Thirty years of HE policy – and the future

It’s now more than thirty years since I first became involved in higher education policy at the national level, as a DTI civil servant promoting links between business and higher education. Since then I have worked as the Secretary/CEO of a number of HE agencies (the Polytechnics and Colleges Funding Council, the Committee of Directors of Polytechnics, the Higher Education Quality Council), as Principal/Vice Chancellor of a middle-sized university, and as a Professor and Visiting Professor in several others.

I have written extensively on many aspects of higher education and more recently on “political economy” more broadly. In this valedictory piece, I reflect on some of the key developments of the past thirty years and then attempt to predict what may happen over the next thirty.

Expansion

Probably the most important development in UK higher education since the mid-1980s was the enormous expansion of the sector. This took Whitehall completely by surprise. Between 1987 and 1989, I served on an interdepartmental group trying to agree how many places we should be funding in the 1990s. The Department of Trade and Industry and the Department of Employment favoured an expansionary approach, the Department of Education and Science – and the Treasury – were more cautious. But by the time we reported the numbers applying for university were already well beyond even what we had been pressing for. The main reason was the success of the new GCSE in enabling more youngsters to stay on into the sixth form. I’m pretty sure that if the Secretary of State, Keith Joseph, had realised that this might happen he would not have agreed to merge GCE and CSE!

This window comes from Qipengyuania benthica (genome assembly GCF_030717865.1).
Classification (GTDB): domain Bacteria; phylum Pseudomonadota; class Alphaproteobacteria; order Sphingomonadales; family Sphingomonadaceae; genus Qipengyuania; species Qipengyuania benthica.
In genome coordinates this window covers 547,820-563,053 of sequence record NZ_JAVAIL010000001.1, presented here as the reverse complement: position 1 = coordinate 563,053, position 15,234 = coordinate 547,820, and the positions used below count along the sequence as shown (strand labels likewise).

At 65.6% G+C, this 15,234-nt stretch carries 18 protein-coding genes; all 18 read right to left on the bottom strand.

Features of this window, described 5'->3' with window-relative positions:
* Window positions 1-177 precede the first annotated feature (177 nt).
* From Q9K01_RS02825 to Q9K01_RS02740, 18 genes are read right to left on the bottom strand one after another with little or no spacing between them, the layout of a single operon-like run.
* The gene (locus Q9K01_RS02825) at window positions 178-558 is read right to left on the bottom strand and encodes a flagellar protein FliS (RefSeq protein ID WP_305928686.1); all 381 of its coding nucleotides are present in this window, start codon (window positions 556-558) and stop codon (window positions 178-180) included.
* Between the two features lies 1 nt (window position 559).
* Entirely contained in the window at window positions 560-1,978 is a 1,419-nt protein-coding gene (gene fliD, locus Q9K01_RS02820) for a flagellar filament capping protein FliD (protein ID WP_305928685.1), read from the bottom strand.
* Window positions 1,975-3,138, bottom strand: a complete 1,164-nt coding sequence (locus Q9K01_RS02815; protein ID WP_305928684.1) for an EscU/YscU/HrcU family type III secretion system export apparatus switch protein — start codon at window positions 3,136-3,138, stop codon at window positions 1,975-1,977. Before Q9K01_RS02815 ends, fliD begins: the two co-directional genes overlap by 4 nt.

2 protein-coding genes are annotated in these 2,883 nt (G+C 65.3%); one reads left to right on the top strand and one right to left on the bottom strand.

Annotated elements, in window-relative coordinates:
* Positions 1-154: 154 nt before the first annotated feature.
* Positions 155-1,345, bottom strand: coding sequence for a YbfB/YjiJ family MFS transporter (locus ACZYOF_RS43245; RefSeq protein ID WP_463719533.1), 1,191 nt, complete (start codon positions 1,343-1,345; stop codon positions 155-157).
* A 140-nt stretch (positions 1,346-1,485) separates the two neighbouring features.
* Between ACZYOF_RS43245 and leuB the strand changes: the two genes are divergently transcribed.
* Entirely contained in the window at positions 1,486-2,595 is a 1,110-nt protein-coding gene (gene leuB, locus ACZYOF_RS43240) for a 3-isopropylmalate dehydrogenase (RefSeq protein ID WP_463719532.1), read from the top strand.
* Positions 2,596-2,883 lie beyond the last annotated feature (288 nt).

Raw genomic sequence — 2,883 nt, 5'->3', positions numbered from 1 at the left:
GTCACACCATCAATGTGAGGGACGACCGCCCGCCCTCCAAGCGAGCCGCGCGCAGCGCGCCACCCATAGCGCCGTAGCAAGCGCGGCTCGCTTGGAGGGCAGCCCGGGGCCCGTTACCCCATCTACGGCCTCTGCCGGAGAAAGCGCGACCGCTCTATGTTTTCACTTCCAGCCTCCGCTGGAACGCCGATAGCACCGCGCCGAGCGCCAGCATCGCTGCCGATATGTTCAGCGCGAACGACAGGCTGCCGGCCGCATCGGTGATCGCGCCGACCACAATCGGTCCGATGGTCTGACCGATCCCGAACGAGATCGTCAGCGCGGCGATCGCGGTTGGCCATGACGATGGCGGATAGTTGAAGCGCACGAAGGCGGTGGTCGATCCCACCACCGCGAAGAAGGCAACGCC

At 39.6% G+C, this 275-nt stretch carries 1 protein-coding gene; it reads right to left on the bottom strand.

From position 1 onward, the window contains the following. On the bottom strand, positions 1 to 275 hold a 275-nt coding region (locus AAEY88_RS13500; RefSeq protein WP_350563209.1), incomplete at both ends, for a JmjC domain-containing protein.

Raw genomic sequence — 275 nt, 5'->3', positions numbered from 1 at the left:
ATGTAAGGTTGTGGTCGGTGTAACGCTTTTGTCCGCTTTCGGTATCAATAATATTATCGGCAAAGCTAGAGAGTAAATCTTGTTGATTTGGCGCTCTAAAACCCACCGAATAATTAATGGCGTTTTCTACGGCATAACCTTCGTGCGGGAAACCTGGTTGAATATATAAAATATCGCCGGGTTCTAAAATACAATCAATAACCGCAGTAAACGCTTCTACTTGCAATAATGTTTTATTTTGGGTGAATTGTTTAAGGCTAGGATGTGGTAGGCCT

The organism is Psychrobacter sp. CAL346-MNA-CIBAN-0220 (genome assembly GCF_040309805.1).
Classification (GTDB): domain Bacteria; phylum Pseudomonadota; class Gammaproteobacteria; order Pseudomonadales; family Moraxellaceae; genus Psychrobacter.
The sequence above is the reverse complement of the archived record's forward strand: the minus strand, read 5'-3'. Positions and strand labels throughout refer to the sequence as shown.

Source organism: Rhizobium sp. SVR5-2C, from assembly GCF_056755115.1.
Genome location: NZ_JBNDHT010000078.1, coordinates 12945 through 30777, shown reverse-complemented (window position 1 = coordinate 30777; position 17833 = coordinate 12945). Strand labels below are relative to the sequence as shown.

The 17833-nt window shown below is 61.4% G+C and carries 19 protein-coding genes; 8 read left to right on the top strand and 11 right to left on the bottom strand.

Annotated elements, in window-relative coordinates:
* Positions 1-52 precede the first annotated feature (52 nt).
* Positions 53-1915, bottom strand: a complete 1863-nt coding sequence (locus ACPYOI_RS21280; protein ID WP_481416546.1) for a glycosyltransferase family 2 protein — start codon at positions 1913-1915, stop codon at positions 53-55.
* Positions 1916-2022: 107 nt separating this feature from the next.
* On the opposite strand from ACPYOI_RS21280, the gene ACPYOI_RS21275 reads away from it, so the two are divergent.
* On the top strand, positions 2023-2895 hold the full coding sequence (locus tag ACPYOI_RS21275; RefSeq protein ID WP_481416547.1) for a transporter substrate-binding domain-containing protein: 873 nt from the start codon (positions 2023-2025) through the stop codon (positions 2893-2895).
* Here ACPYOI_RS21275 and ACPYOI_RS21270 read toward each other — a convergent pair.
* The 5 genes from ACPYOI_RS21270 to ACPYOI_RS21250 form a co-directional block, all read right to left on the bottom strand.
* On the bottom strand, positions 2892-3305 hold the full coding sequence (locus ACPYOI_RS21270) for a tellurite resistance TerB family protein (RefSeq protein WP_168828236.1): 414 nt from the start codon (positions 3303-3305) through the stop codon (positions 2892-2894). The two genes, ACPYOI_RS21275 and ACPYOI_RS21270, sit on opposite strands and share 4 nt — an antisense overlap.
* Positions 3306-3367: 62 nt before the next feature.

The expansion had various consequences of which two were of special significance. The first was that it greatly increased the pressure on public expenditure so that tuition fees came onto the agenda (and have never left it). The second was the institutions’ responses to the expansion. While the polytechnics and colleges eagerly recruited the extra students almost whatever the cost, most of the existing universities chose to preserve their unit of funding. This in turn cost them their privileged position, and was the catalyst for the abolition of the “binary line” in 1992.